oppression and control that the ruling classes use against the working classes

Oppression and control that the ruling classes use

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oppression and control that the ruling classes use against the working classes; A law is an instrument used for maximizing ruling class interests in society and controlling the working classes @ Feminist Jurisprudence : the theory that law is an instrument of oppression by men against women - they cite 1) historical examples of discriminatory laws; 2) law = s historical failure to respond to women = s needs as distinct from men = s; and 3) that legal institutions are systematically biased against allowing women to attain positions of power and prestige
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15 Day 18: (pp.85-92) Procedural Justice - theory developed by Harvard law professor Lon Fuller (1902-1978) that a country = s laws must have a procedural fairness that makes them workable - the law is meant to guide human behaviour in such a way as to create and maintain social order - to judge the validity of law, one must answer the question: are its procedures fair and workable? Restraint of Power - Philip Selznick, a law professor at Stanford University in the U.S., developed a standard to assess the quality of a country = s laws whereby a country with the best laws and justice will be achieved when there is an independent body or branch of gov = t that can challenge, review and limit the laws made by the ruling power - therefore, the quality of law is very poor in a dictatorship where no one can challenge or restrain the dictator = s laws Application of Legal Theory to Canadian Law Rule of Law and Restraint of Gov = t Power - most challenges to Canadian law or government actions have been mounted in the court system - e.g. p. 89 Roncarelli v. Duplessis, the Supreme Court acted as a restraining influence on the sovereign power of the premier of Quebec by enforcing the > rule of law = Positive Law in the Constitution - loyalty to the King and the gov = t in New France was an example of positive law - at Confederation, the federal gov = t was given strong powers, another example of positive law: s. 91 of the Constitution Act, 1867 gave federal Parliament the general power A to make laws for the peace, order and good gov = t of Canada @ - invoking the War Measures Act in WWI, WWII and 1970 October Crisis illustrates intervention by a strong federal gov = t - another example of intervention, Trudeau = s Anti-Inflation Act, 1975, granting the gov = t the right to set wage and price controls for 3 years The Charter - the Charter lists many fundamental freedoms that reflect a natural-law perspective, like the right to A freedom of conscience and religion @ and the A right to life, liberty and security of the person @ - the Charter also reflects a positive-law perspective: e.g. in s.1where individual rights may be limited ; and s. 33, the A notwithstanding clause @ which permits federal and provincial legislatures to declare laws that violate Charter rights for a 5-year period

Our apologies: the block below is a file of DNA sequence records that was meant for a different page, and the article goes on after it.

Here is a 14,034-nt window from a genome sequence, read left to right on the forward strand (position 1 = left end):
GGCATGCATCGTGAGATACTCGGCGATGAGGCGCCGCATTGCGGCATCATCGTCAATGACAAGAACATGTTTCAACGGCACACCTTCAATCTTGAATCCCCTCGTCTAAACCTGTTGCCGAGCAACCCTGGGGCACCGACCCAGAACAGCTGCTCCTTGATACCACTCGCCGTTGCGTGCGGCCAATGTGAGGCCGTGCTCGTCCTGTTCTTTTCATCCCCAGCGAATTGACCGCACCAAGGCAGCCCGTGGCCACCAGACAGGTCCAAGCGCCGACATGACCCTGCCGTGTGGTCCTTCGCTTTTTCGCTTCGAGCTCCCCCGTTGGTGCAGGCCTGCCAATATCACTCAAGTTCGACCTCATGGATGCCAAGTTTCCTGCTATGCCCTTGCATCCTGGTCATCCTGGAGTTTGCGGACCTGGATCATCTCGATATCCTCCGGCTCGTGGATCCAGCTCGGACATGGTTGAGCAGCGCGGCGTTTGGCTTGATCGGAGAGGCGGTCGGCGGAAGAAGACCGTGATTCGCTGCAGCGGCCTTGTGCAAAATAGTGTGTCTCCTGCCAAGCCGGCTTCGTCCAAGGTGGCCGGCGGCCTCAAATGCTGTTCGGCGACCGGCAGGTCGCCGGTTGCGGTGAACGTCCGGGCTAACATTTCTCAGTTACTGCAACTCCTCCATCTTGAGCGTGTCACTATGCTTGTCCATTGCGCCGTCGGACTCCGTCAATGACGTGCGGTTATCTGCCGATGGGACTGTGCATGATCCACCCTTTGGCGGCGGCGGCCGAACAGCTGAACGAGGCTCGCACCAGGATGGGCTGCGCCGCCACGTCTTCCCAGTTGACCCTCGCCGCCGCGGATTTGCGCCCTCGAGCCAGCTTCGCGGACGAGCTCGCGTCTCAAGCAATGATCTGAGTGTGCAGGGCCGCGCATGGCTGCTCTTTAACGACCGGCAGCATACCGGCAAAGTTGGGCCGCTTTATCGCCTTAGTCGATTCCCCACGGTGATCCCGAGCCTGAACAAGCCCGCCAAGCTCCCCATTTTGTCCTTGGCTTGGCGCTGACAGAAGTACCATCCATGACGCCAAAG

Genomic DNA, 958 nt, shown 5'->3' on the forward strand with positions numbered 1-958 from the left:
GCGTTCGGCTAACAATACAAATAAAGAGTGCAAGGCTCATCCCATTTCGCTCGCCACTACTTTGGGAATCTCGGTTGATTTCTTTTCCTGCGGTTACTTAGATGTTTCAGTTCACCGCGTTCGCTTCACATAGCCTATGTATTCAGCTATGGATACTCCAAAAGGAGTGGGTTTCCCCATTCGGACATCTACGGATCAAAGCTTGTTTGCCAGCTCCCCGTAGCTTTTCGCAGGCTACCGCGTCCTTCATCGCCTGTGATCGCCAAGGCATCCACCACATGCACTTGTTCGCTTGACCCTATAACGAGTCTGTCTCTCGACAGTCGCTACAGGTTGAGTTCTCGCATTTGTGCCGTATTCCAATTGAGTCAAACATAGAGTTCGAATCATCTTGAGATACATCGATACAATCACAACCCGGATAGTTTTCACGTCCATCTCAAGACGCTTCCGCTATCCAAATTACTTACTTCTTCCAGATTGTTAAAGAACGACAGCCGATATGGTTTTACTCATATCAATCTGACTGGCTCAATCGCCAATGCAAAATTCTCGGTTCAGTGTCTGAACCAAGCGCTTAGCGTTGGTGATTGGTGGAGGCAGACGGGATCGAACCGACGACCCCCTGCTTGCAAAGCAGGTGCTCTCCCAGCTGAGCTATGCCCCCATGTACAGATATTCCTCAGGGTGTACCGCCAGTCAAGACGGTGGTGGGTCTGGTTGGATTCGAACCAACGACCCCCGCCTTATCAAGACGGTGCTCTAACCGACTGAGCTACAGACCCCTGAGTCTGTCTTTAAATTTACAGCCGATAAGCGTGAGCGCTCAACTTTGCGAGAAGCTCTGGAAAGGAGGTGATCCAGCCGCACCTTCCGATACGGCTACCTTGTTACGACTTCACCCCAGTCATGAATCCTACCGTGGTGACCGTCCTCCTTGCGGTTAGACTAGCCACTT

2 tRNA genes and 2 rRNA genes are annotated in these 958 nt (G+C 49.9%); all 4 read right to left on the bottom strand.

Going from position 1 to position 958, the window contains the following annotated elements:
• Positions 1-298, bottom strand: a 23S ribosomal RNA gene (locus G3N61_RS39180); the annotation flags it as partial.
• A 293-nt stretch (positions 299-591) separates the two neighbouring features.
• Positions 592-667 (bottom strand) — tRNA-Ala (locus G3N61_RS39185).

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16 CLN 4UI Notes Day 25: (pp.102-105) Importance of a Constitution : - a constitution provides the basic framework for a nation = s form of gov = t and its legal system: structure of federal and provincial gov = ts & their powers, + procedures for making laws - > Canada = s rulebook =
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